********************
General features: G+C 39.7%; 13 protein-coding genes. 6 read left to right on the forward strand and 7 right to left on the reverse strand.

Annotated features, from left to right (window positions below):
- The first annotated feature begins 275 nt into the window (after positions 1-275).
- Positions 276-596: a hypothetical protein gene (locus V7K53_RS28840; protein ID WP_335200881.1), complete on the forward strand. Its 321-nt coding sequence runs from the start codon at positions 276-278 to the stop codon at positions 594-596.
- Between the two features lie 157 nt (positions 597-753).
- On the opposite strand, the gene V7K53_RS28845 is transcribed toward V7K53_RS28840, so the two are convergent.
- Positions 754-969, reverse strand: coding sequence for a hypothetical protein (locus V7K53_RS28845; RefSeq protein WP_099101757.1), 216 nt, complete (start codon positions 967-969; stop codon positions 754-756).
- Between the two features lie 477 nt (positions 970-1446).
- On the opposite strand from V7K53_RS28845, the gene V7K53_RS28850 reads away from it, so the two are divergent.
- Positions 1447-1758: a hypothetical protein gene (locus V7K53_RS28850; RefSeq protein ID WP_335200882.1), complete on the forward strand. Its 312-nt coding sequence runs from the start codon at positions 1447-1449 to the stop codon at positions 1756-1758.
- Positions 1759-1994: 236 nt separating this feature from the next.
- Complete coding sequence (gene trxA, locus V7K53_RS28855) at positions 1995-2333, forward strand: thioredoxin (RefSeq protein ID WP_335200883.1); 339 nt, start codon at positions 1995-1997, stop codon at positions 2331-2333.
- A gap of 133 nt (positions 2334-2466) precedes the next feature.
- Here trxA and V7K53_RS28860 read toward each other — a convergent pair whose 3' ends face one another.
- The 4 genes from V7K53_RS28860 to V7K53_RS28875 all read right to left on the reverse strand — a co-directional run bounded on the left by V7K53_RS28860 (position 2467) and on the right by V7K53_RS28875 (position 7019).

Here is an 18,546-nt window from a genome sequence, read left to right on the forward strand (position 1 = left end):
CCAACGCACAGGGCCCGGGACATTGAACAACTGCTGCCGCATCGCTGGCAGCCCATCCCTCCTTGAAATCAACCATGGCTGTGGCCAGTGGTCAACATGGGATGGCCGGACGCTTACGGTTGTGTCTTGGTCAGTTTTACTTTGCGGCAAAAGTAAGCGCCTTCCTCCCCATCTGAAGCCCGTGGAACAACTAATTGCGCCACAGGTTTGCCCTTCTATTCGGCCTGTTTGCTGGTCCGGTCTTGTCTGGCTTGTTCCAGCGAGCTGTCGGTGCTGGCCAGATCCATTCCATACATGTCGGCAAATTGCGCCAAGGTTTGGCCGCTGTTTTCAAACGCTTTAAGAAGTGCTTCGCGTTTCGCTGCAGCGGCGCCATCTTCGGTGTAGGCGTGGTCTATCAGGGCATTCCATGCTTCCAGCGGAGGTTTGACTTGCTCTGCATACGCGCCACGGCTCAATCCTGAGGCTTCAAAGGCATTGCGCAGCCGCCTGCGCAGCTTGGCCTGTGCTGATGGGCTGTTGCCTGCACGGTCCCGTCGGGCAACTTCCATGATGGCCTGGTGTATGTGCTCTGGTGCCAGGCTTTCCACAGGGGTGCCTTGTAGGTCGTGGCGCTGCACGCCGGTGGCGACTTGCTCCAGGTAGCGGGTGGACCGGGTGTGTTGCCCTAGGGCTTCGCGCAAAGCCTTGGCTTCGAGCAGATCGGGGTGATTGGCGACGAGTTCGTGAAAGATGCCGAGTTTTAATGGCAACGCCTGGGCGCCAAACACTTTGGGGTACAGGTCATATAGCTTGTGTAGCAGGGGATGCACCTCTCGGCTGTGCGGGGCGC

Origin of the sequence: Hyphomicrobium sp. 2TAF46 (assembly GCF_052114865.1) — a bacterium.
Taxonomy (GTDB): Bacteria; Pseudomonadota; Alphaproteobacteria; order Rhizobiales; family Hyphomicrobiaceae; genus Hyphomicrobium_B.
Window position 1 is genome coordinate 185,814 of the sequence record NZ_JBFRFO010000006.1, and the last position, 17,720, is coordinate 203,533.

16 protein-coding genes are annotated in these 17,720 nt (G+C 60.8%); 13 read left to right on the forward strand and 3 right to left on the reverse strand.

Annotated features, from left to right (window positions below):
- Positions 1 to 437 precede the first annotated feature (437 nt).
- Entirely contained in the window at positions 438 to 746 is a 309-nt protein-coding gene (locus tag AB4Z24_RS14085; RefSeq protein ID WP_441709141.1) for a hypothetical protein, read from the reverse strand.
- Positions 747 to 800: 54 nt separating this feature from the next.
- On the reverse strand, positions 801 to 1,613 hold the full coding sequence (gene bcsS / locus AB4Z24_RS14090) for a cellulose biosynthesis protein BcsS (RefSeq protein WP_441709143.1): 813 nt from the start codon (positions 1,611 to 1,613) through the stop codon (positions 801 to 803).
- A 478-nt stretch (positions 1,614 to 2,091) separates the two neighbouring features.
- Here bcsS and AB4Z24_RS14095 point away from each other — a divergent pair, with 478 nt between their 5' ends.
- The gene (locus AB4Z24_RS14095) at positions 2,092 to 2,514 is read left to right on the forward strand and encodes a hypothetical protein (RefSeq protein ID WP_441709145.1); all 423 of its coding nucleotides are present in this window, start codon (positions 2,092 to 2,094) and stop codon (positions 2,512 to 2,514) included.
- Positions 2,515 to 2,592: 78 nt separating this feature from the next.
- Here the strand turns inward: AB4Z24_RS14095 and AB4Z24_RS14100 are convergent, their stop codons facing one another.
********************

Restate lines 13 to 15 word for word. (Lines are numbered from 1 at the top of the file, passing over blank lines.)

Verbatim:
- A gap of 133 nt (positions 2334-2466) precedes the next feature.
- Here trxA and V7K53_RS28860 read toward each other — a convergent pair whose 3' ends face one another.
- The 4 genes from V7K53_RS28860 to V7K53_RS28875 all read right to left on the reverse strand — a co-directional run bounded on the left by V7K53_RS28860 (position 2467) and on the right by V7K53_RS28875 (position 7019).